Plus, it’s a disaster movie where people are fighting for humanity as a whole to survive (check) against ridiculous odds. I’m sure that the giant robot that turns the tide will be obsolete or broken or something too but cliches done well are still entertaining as hell, and Guillermo del Toro is a pretty great director so I have little doubt he can pull this off.
The Worlds End (25 October)
Simon Pegg, Nick Frost and Edgar Wright are finally going to release the third in their “Three Flavours Cornetto Trilogy” each of which has been an homage to a certain type of film so far (if you’ve been hiding in cave these last few years, Shaun of the Dead was zombies and Hot Fuzz was buddy cop action).
In addition to apparently featuring the mint chocolate chip cornetto, apparently the boys will be on a massive pub crawl towards The World’s End Pub and the world might actually be ending while they do it. That description alone is enough to get me in theatres but rest assured the film will be full of their signature comedic style and mile a minute on the nose pop culture riffs that made the previous two films (and the series they did, Spaced) so laugh out loud funny.
Enders Game (1 November)
I am of the opinion that if you have never read Orson Scott Cards phenomenal book Ender’s Game you should probably stop reading this right now, go find a copy and read it. There’s even a fantastic graphic novel adaptation if you’re so inclined. I’ll wait here while you do that.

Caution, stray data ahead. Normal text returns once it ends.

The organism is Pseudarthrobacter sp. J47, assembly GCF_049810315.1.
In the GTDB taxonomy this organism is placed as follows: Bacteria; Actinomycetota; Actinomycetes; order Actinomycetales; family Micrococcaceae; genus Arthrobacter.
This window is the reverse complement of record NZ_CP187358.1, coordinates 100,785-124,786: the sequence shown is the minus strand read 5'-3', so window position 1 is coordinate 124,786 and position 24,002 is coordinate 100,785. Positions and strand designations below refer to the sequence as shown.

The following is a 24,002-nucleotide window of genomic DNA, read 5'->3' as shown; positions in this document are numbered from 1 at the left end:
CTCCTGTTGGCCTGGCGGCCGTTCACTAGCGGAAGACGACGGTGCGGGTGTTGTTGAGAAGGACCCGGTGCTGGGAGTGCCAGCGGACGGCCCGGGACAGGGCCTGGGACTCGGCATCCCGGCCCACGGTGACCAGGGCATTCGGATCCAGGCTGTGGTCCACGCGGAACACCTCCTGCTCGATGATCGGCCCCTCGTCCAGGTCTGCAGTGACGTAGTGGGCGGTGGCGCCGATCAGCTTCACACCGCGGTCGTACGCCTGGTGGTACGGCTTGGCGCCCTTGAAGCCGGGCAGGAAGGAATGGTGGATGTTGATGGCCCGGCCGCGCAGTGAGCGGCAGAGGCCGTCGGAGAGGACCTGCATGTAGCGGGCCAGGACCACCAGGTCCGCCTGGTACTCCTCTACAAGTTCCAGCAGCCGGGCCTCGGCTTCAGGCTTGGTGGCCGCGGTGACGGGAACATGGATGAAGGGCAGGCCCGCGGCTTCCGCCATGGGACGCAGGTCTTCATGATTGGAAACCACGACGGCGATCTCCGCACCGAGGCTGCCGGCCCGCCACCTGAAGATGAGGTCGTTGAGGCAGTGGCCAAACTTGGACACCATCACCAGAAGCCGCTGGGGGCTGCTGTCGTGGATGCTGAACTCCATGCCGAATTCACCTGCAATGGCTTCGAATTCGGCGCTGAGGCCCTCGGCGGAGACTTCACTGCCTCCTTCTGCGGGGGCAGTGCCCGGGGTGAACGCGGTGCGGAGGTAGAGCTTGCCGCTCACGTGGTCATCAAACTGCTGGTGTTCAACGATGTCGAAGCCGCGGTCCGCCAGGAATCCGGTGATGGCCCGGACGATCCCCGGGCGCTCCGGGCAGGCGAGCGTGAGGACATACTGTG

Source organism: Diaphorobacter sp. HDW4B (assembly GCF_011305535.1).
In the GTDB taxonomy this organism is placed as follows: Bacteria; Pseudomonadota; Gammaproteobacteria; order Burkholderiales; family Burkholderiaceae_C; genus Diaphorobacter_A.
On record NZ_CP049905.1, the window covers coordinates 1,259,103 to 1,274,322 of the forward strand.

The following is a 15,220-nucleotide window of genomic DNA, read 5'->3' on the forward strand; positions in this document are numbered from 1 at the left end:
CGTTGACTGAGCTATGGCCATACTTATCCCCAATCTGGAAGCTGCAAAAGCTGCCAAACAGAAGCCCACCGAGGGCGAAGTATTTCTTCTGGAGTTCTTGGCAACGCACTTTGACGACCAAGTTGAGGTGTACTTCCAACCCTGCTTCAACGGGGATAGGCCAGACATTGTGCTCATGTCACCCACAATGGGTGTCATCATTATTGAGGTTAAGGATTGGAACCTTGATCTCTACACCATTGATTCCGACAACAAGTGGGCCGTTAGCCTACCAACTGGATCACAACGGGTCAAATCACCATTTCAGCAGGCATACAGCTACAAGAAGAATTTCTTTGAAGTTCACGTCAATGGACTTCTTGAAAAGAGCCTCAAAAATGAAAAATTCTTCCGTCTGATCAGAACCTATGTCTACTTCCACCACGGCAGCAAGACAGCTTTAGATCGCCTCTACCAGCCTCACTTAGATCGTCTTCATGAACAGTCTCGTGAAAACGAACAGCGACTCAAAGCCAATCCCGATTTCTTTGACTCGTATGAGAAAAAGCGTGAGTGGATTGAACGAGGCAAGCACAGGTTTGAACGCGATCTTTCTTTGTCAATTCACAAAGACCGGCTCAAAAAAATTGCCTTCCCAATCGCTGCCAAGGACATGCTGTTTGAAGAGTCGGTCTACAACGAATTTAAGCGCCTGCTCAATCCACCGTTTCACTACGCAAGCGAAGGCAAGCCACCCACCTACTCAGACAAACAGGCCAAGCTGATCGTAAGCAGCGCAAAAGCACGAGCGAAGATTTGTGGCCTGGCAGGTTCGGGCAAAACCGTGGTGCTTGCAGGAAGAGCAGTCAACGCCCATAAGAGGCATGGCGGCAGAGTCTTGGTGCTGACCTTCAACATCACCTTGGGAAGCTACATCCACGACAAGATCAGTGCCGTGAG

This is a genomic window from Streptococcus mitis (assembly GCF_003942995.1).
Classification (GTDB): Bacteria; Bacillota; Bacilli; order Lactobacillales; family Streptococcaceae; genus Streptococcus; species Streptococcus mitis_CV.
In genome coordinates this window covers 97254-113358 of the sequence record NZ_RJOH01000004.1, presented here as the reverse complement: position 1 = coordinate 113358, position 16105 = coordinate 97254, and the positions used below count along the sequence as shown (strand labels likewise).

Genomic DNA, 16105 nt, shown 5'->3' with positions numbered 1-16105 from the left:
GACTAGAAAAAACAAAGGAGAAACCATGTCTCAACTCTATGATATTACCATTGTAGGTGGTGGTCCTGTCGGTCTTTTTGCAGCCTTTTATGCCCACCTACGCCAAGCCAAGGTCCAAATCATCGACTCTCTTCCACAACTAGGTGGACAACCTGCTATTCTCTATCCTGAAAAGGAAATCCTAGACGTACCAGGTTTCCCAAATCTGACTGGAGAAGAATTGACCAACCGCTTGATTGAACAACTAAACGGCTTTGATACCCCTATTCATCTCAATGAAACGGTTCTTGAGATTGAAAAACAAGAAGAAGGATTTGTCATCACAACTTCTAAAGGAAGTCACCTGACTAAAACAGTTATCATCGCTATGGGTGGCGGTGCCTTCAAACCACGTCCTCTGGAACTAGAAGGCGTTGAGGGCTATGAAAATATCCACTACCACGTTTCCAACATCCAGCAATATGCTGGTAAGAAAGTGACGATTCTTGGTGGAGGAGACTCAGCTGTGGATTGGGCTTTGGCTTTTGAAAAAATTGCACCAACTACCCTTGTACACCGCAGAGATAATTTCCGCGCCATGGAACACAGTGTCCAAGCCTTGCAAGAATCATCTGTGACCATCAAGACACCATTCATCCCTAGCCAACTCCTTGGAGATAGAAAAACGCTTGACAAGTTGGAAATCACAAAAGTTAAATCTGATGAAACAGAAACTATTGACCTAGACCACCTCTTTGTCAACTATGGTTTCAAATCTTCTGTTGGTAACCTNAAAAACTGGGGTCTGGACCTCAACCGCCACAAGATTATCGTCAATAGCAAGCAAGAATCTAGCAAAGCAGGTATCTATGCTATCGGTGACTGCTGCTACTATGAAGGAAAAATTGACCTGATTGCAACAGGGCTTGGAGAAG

All done? Good, then I don’t have to spoil anything. Now do you see why a movie version of this could be amazing? Harrison Ford as Commander Graff and Sir Ben Kingsley as Mazer? Asa Butterfield as Ender himself? There’s not a lot to dislike here. Well, except that Gavin Hood is directing, but remember that while he did direct X-Men Origins: Wolverine he also directed (and won an Oscar for) Tsotsi, which is an amazing film.
There’s certainly a lot more than 10 films coming out this year and more than 10 that I am quite looking forward to. Thor: The Dark World (8 Nov) and Elysium (9 Aug) both only missed being on the list by the skin of their teeth –if I wasn’t a baseball fan you can bet one of them would have made it– and then there’s the Spike Lee remake of Oldboy (11 Oct), Man of Steel (14 Jun) trying to get Superman right for the first time in decades and Tom Hanks playing Walr Disney in Saving Mr. Banks (20 Dec) and Movie 43 (25 Jan) doing it’s best to offend, well, everyone it seems.
It definitely looks like it’s going to be a good year for genre film in particular this year, which means this is going to be a good year for nerds like me.
You may have noticed that I didn’t mention The Wolverine (26 Jul) or The Hobbit: The Desolation of Smaug (13 Dec) and that’s because while I am looking forward to both of these I’m not really excited to see either. That might change once I see some trailers though so time will tell.
Sometime toward the end of 2013 I plan to revisit this list and recap whether I was excited to see the terribly great or the greatly terrible. In the mean time, what are your most anticipated films of the year?